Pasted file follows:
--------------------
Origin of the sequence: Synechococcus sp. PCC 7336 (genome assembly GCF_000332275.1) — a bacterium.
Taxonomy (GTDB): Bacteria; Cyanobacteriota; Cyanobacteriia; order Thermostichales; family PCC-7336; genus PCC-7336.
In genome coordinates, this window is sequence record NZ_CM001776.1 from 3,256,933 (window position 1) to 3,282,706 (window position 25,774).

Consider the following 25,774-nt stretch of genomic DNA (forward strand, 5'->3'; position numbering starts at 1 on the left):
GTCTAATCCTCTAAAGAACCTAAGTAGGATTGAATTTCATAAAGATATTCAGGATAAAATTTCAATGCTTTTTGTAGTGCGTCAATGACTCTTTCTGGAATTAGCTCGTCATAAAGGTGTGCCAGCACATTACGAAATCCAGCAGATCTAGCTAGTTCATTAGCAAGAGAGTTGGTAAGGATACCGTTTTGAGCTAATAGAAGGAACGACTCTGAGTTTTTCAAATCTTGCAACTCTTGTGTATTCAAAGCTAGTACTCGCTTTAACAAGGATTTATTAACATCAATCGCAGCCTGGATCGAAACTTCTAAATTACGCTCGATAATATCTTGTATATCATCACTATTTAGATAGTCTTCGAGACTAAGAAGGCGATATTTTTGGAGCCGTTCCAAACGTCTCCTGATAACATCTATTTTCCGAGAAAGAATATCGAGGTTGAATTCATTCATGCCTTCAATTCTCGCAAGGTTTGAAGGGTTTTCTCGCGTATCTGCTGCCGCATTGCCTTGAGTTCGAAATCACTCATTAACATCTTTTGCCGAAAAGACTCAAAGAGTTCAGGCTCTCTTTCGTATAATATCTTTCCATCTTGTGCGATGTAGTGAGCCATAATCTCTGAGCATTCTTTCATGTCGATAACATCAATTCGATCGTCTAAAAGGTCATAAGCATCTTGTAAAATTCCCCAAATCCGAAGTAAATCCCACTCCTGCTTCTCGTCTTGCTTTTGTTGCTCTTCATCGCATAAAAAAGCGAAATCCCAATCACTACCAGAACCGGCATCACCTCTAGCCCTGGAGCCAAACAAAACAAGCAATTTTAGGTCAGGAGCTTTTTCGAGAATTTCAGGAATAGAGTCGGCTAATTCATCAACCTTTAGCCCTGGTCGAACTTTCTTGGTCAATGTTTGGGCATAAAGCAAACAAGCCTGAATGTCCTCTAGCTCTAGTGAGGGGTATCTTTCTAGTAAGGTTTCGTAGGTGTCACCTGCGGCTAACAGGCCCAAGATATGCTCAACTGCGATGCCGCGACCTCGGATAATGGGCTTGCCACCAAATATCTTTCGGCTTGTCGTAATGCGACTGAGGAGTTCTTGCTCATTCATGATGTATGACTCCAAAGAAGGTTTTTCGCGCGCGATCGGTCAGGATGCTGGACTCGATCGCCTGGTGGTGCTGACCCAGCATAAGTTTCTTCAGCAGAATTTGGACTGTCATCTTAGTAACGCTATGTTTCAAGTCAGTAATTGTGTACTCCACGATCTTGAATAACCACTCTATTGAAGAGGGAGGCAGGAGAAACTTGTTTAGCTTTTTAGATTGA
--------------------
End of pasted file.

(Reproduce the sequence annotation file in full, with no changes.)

Origin of the sequence: Synechococcus sp. PCC 7336 (genome assembly GCF_000332275.1) — a bacterium.
Taxonomy (GTDB): Bacteria; Cyanobacteriota; Cyanobacteriia; order Thermostichales; family PCC-7336; genus PCC-7336.
In genome coordinates, this window is sequence record NZ_CM001776.1 from 3,256,933 (window position 1) to 3,282,706 (window position 25,774).

Consider the following 25,774-nt stretch of genomic DNA (forward strand, 5'->3'; position numbering starts at 1 on the left):
GTCTAATCCTCTAAAGAACCTAAGTAGGATTGAATTTCATAAAGATATTCAGGATAAAATTTCAATGCTTTTTGTAGTGCGTCAATGACTCTTTCTGGAATTAGCTCGTCATAAAGGTGTGCCAGCACATTACGAAATCCAGCAGATCTAGCTAGTTCATTAGCAAGAGAGTTGGTAAGGATACCGTTTTGAGCTAATAGAAGGAACGACTCTGAGTTTTTCAAATCTTGCAACTCTTGTGTATTCAAAGCTAGTACTCGCTTTAACAAGGATTTATTAACATCAATCGCAGCCTGGATCGAAACTTCTAAATTACGCTCGATAATATCTTGTATATCATCACTATTTAGATAGTCTTCGAGACTAAGAAGGCGATATTTTTGGAGCCGTTCCAAACGTCTCCTGATAACATCTATTTTCCGAGAAAGAATATCGAGGTTGAATTCATTCATGCCTTCAATTCTCGCAAGGTTTGAAGGGTTTTCTCGCGTATCTGCTGCCGCATTGCCTTGAGTTCGAAATCACTCATTAACATCTTTTGCCGAAAAGACTCAAAGAGTTCAGGCTCTCTTTCGTATAATATCTTTCCATCTTGTGCGATGTAGTGAGCCATAATCTCTGAGCATTCTTTCATGTCGATAACATCAATTCGATCGTCTAAAAGGTCATAAGCATCTTGTAAAATTCCCCAAATCCGAAGTAAATCCCACTCCTGCTTCTCGTCTTGCTTTTGTTGCTCTTCATCGCATAAAAAAGCGAAATCCCAATCACTACCAGAACCGGCATCACCTCTAGCCCTGGAGCCAAACAAAACAAGCAATTTTAGGTCAGGAGCTTTTTCGAGAATTTCAGGAATAGAGTCGGCTAATTCATCAACCTTTAGCCCTGGTCGAACTTTCTTGGTCAATGTTTGGGCATAAAGCAAACAAGCCTGAATGTCCTCTAGCTCTAGTGAGGGGTATCTTTCTAGTAAGGTTTCGTAGGTGTCACCTGCGGCTAACAGGCCCAAGATATGCTCAACTGCGATGCCGCGACCTCGGATAATGGGCTTGCCACCAAATATCTTTCGGCTTGTCGTAATGCGACTGAGGAGTTCTTGCTCATTCATGATGTATGACTCCAAAGAAGGTTTTTCGCGCGCGATCGGTCAGGATGCTGGACTCGATCGCCTGGTGGTGCTGACCCAGCATAAGTTTCTTCAGCAGAATTTGGACTGTCATCTTAGTAACGCTATGTTTCAAGTCAGTAATTGTGTACTCCACGATCTTGAATAACCACTCTATTGAAGAGGGAGGCAGGAGAAACTTGTTTAGCTTTTTAGATTGA